The emergence of Dustin Hoffman in 1967 heralded the arrival of a new era of Hollywood stardom. Diminutive, wiry and unassuming, he was anything but the usual matinee idol, yet he quickly distinguished himself among the most popular and celebrated screen performers of his generation. A notoriously difficult talent famous for his battles with directors as well as his total immersion in his performances, Hoffman further battled against stereotypes by accepting roles which cast him firmly as an antihero, often portraying troubled, even tragic figures rarely destined for a happy ending. By extension, he broke new ground for all actors — not only were stars no longer limited to heroic, larger-than-life characterizations, but in his wake virtually anyone, regardless of their seeming physical limitations, could attain success on the big screen.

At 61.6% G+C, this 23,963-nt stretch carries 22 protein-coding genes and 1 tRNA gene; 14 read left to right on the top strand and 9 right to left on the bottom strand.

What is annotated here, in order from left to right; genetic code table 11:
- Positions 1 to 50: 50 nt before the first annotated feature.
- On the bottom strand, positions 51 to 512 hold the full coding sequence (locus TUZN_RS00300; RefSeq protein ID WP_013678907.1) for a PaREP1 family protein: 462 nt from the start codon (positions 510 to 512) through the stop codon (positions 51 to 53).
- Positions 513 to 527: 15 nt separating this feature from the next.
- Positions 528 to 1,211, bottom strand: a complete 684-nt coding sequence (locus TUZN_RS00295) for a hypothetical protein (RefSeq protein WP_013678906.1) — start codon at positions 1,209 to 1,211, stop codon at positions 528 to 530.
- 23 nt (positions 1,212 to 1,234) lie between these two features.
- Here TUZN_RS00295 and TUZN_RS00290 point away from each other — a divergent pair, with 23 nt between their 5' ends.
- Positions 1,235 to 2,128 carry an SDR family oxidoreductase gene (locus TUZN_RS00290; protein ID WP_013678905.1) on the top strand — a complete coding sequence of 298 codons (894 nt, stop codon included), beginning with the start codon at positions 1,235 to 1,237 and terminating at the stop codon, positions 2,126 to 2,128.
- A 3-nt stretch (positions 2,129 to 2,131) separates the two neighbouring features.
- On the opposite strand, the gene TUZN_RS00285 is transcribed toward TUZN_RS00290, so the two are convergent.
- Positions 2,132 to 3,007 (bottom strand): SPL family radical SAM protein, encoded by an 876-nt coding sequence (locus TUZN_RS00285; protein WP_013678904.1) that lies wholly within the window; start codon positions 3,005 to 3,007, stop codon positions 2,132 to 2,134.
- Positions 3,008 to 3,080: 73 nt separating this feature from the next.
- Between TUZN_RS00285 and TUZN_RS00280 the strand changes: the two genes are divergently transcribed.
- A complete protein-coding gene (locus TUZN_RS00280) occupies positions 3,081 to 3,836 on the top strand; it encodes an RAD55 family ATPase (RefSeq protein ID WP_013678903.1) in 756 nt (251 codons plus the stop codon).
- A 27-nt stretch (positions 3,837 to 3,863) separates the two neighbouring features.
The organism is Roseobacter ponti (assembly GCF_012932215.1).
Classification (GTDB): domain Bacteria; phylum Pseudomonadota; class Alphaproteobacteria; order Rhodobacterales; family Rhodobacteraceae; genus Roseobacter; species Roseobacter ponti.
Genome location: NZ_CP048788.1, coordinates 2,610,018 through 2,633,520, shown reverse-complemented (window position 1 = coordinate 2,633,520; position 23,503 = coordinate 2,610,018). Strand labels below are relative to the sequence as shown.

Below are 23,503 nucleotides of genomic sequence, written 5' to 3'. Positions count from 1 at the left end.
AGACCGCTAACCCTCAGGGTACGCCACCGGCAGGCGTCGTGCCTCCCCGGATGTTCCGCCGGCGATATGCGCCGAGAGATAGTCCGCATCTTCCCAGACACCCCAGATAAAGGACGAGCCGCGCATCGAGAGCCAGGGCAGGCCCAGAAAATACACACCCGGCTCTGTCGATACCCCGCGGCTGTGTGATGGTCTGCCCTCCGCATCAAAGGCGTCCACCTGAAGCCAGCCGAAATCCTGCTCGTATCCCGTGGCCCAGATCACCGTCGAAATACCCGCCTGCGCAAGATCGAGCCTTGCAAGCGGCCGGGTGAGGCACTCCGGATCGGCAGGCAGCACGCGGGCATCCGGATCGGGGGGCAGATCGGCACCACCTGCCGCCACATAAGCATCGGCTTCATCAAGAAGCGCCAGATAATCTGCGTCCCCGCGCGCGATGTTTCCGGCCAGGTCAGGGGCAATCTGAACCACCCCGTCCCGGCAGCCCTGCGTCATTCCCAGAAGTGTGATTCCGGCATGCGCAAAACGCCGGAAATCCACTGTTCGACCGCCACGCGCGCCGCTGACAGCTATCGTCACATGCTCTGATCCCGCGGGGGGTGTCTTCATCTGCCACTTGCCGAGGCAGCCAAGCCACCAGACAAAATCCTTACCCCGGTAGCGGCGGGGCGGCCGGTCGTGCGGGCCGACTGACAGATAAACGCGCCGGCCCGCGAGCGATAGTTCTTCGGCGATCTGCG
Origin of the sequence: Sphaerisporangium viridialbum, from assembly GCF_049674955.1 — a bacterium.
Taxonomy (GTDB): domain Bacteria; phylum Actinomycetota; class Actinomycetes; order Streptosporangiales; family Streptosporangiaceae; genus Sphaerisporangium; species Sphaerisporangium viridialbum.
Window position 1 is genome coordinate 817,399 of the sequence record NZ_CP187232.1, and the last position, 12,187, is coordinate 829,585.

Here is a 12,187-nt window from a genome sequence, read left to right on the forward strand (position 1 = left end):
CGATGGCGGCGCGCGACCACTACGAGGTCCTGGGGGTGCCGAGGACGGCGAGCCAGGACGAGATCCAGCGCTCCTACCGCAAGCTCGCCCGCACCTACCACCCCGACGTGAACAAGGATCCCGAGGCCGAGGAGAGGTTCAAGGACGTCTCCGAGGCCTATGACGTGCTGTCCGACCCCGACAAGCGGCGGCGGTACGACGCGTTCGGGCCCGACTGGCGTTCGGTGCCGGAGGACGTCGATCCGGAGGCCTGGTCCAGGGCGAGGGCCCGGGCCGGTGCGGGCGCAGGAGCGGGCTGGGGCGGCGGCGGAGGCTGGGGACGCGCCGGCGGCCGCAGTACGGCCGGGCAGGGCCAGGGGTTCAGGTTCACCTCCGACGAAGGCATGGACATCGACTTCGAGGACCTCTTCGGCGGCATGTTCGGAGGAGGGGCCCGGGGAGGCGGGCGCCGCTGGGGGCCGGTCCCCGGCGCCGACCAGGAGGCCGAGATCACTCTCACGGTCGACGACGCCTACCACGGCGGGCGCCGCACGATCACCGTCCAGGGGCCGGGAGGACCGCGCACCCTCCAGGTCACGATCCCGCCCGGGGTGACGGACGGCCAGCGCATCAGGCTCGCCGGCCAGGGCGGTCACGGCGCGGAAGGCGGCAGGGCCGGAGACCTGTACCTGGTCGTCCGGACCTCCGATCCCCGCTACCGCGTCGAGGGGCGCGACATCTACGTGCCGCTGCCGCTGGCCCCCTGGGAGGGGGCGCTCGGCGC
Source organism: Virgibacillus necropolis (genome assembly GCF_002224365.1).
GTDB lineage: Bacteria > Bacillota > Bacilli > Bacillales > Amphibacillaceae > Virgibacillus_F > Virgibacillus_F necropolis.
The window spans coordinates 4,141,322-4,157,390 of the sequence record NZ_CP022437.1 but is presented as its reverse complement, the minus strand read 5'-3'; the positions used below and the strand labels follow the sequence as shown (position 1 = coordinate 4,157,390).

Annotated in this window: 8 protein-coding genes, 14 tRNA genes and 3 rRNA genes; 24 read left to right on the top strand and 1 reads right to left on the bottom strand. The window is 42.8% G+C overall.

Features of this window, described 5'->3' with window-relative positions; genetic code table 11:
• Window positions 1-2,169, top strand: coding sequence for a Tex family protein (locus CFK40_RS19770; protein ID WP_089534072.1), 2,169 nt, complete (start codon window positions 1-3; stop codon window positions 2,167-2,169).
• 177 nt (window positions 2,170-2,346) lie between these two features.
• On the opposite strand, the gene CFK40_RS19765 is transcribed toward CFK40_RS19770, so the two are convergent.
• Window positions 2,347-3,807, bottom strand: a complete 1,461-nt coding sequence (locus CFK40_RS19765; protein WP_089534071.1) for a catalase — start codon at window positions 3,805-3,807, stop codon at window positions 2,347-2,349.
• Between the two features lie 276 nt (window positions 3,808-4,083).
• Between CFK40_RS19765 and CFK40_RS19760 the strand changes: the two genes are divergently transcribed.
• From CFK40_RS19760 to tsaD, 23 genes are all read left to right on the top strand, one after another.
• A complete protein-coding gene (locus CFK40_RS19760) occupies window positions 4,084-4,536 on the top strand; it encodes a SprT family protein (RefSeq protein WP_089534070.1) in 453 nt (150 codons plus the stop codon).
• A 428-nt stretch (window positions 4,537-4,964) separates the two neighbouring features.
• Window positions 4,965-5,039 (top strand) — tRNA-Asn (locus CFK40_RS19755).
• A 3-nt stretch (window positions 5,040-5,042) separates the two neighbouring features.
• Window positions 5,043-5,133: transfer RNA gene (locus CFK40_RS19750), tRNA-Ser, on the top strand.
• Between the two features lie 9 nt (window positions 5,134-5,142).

Born August 8, 1937 in Los Angeles, Hoffman originally studied to become a doctor, but later focused his attentions on acting, performing regularly… read more